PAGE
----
Install (Intel) Altera Quartus 16.0.2 OpenCL on Ubuntu 14.04 Linux

quartusTo temporarily increase capacity we put Quartus 16.0.2 on an Ubuntu server, which did not go smooth – but at least smoother than upgrading packages to required versions on RedHat/CentOS. While the download says “Linux” and you’re expecting support for multiple Linux breeds, there is only official support for Redhat 6.5 (and CentOS).

Luckily it was very possible to have a stable installation of Quartus on Ubuntu. As information on this subject was squattered around the net and even incomplete, we decided to share our howto in this blogpost. These tips probably also work for other modern Linux-based operating systems like Fedora, Suse, Arch, etc, as most problems are due to new features and more up-to-date libraries than are provided in RedHat/CentOS.

Note1 : we did not install the FPGA on the Ubuntu-machine and neither fully researched potential problems for doing so – installing the FPGA on an Ubuntu machine is at your own risk. Have your board maker follow this tutorial to test their libraries on Ubuntu.

Note 2: we tested on Ubuntu 14.04. No guarantees if it all works on other version. Let us know in the comments if it works on other versions too.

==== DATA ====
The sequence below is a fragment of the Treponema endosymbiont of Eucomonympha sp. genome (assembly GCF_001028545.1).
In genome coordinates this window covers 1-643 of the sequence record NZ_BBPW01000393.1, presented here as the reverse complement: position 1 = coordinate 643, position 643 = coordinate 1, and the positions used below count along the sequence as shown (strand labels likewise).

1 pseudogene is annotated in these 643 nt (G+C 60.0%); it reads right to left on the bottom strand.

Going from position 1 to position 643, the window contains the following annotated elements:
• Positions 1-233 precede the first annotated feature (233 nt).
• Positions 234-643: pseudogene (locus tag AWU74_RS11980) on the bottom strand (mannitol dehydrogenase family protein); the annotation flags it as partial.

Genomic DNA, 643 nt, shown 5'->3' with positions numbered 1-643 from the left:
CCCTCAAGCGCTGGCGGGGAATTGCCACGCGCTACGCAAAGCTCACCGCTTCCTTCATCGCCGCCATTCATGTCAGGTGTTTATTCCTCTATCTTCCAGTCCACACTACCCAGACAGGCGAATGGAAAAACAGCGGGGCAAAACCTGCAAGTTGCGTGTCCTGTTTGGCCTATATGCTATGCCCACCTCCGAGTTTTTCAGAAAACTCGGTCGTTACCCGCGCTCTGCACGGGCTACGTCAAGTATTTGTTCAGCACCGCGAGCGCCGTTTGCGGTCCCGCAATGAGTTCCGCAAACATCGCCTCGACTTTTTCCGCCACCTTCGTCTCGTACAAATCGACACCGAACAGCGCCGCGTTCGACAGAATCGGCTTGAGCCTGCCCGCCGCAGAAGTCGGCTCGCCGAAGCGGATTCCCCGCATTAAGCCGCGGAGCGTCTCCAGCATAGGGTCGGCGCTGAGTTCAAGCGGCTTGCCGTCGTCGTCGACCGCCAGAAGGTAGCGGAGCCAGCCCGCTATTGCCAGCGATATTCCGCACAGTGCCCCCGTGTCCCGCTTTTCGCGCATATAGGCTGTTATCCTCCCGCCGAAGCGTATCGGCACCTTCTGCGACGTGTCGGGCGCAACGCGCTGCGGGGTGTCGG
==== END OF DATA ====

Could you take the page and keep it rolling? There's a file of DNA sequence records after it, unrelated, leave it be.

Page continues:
What is Quartus?

Quartus is the compiler suite of Altera, which includes development tools, IDE, FPGA-management and more.

Here at StreamHPC we work at various devices that have OpenCL support. You’ve read most about GPUs and CPUs on our blog, even the XeonPhi. But we also work with Altera FPGAs, mostly to design software that doesn’t interact with global memory (between 0.2μs and 2μs), that are too complex for VHDL and Verilog. We have proved several times that designs in OpenCL have much lower maintenance and development costs. Especially when time-to-market is important, OpenCL is the best choice – design-times in OpenCL are a matter of weeks, where VHDL/Verilog would take months.

The latest version of Quartus is 16.0.2 and many board-makers are (soon) supporting this version. The advantages of Quartus 16 for OpenCL are faster compile times and multiple new features – enough reason to update.

Hardware requirements

The minimum memory to work well on Arria 10 projects is 45GB DDR and a minimum of 32GB virtual memory. I did not experiment myself, but I see that others claimed better results with 32+32 than with 64+0.